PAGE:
Plan to shield suppliers from grocers' bullying

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Supermarket giants face being named, shamed and fined if they bully their suppliers, under plans unveiled by the Government yesterday.

The Groceries Code Adjudicator (GCA) will monitor the 10 UK grocers with turnover above £1bn – Tesco, Asda, Sainsbury's, Morrisons, Waitrose, Marks & Spencer, Aldi, Lidl, Iceland and the Co-operative Group – and will take action against any which, for example, exert unwarranted financial pressure on suppliers, make retrospective changes to contracts, or impose prohibitive payments on suppliers to have their products sold in stores.

The adjudicator, which will sit within the Office of Fair Trading (OFT), will not initially fine the supermarkets if they breach the new Groceries Supply Code of Practice (GSCOP), which was introduced in February this year.

The Government believes a bigger penalty is that the grocers will lose sales if "their reputation is damaged through confirmed GSCOP breaches which are made public".

Powers will, however, be provided to impose financial penalties at a later date if the "bad publicity" sanction does not prove not sufficient. The Government said it would publish a draft Bill later this year.

The supermarkets reacted angrily to the proposals, which they said would add "unnecessary costs" and lead to higher prices for consumers. Each of the 10 retailers will have to pay about £120,000 a year to fund the GCA.

A Sainsbury's spokesman said: "We do not see the need for a Grocery Code Adjudicator", adding that the effectiveness of the code of practice, which gives suppliers greater protection, should have been assessed for longer before the introduction of further legislation.

Stephen Robertson, the director general of the British Retail Consortium, called the GCA a "quango", which would "reduce the efficiency of the supply chain, and customers will pay the price".

But the Government's plans do not go as far as they might have done. The GCA will not come into force until 2012, which is four years after the Competition Commission first recommended the creation of an ombudsman in April 2008.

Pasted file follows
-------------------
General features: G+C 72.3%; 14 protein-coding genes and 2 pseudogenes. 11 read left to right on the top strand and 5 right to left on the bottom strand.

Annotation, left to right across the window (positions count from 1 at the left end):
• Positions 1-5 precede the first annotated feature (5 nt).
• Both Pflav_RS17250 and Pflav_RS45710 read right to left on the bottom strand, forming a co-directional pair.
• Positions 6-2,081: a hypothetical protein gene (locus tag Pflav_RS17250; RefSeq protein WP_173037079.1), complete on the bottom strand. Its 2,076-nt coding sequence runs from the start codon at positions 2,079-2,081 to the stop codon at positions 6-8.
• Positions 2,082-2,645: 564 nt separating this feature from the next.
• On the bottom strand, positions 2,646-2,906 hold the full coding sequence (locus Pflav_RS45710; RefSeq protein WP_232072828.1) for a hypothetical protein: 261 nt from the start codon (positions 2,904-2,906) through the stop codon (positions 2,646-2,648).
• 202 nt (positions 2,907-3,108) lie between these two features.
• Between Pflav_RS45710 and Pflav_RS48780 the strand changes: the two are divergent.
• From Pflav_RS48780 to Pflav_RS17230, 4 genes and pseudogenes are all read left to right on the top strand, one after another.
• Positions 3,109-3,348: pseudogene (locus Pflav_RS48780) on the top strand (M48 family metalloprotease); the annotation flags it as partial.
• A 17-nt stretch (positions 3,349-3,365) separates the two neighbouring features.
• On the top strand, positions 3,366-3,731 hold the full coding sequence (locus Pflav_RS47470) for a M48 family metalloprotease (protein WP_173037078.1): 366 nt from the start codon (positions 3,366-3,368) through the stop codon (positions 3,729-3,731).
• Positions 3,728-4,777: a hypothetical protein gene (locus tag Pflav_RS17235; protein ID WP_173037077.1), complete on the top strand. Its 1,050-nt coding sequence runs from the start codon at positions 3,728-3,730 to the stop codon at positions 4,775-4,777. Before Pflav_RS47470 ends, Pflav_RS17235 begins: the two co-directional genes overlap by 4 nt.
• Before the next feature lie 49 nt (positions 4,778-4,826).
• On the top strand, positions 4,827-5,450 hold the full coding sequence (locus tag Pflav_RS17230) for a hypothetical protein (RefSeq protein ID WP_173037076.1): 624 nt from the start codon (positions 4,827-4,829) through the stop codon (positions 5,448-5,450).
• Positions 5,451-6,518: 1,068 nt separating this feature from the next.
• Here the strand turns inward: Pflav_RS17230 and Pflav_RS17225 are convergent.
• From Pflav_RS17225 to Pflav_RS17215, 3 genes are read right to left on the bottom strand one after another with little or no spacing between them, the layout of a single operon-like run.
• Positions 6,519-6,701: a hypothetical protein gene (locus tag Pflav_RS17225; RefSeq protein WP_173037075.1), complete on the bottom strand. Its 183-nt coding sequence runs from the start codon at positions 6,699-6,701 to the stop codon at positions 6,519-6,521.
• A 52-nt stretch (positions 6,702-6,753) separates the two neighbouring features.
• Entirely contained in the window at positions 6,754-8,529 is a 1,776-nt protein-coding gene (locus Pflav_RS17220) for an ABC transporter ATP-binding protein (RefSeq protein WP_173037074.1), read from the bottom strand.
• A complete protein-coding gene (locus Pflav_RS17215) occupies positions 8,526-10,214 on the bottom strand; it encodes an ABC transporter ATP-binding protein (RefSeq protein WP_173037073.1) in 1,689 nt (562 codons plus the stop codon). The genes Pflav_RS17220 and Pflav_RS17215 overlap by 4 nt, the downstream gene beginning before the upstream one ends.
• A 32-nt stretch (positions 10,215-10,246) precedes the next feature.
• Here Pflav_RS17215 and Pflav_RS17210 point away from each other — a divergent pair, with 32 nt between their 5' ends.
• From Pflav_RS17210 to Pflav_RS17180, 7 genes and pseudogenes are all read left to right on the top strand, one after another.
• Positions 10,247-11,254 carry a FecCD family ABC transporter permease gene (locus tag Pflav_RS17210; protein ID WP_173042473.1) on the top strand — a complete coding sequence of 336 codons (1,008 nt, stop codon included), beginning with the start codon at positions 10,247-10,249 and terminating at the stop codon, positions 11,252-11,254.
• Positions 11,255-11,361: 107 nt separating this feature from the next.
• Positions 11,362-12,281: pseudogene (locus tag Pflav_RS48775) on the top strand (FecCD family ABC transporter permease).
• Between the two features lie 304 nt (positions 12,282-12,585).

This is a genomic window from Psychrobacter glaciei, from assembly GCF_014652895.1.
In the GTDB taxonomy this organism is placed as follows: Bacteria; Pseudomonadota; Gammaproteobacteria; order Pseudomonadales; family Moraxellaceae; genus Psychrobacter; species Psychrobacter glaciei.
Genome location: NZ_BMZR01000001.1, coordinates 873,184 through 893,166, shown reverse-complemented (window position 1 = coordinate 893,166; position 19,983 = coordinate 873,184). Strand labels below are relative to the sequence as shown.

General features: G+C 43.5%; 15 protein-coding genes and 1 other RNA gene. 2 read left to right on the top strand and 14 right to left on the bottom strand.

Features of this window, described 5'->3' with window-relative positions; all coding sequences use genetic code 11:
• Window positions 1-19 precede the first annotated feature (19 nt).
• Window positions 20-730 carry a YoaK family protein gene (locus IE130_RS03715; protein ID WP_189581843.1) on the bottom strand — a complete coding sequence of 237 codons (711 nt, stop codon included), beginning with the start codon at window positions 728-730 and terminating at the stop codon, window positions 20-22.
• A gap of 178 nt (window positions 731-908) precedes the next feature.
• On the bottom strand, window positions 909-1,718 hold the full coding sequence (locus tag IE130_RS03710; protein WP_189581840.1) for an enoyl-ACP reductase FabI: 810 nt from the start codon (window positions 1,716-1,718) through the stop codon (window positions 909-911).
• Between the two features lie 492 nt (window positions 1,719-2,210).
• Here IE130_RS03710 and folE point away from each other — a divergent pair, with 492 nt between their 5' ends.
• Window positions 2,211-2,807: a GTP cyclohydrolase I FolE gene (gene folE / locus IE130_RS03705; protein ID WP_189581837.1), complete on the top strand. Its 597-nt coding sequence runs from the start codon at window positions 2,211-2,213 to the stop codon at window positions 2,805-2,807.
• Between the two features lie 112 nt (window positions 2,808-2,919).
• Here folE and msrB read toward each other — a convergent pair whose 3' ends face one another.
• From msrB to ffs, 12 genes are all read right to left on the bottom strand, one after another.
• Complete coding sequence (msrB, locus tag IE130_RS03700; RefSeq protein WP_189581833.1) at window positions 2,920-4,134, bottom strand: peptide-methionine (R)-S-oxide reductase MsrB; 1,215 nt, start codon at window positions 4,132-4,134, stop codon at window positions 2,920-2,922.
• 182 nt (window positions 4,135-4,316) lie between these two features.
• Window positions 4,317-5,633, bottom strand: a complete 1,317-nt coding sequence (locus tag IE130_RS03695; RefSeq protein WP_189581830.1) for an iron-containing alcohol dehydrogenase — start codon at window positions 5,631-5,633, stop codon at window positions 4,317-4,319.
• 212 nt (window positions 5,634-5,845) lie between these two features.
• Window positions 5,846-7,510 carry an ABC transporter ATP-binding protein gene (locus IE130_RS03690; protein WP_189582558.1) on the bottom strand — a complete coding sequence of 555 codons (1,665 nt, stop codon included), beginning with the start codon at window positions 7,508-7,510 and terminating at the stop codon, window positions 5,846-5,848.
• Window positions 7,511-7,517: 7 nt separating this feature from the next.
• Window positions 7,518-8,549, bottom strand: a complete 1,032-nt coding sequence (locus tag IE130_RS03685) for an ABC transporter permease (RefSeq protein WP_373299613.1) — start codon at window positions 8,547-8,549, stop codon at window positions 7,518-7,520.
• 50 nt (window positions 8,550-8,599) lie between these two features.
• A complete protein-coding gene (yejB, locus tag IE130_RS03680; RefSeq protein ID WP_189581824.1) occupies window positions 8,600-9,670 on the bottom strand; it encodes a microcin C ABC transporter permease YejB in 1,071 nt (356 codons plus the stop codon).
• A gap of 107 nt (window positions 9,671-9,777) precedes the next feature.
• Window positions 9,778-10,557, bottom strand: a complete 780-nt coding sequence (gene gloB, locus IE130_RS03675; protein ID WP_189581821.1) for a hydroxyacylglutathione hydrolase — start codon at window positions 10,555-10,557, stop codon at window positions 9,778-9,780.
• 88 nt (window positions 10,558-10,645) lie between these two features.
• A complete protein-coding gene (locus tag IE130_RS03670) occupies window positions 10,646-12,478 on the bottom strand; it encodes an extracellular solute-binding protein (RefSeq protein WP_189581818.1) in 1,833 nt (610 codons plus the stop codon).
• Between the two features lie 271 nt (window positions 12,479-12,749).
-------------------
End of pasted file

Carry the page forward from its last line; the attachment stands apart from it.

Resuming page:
And the term "ombudsman" has been dropped after the Government decided this title would have been more appropriate for a body investigating disputes directly involving consumers.

Bryan Roberts, the global research director at Planet Retail, said: "If any fines were to make a difference, they would have to be in the millions of pounds and it is unlikely that any government department would levy this type of fine."

Mr Roberts also stressed that providing suppliers with anonymity was an "important" step, as they would fear losing lucrative business with the grocers if they were identified.

James Lowman, the chief executive of the Association of Convenience Stores, welcomed the proposals as a "pro-competitive step that will prevent the worst abuses of buyer power in a market place that is so consolidated that it presents a real risk to consumer interests".



Shop prices flatline in July

Consumers were cheered by overall shop price inflation remaining at 1.5 per cent in July, as hefty discounting by retailers led to a fall in non-food prices.

However, people are starting to feel the impact of higher food prices, such as on bread. Last month saw the fastest rise in the price of wheat in more than 30 years, partly driven by droughts in Russia. This contributed to an increase in the annual rate of food inflation to 2.5 per cent last month, up from 1.7 per cent in June, according to the British Retail Consortium and Nielsen survey.

Stephen Robertson, director general of the BRC, said: "Problems with production in large wheat exporting countries, such as Russia and Canada, could put pressure on overall food inflation in the coming months."

Aggressive discounting, particularly at furniture and flooring retailers, pushed down non-food inflation to 1 per cent in July. This was the lowest annual rate since November and compared with1.4 per cent in June.

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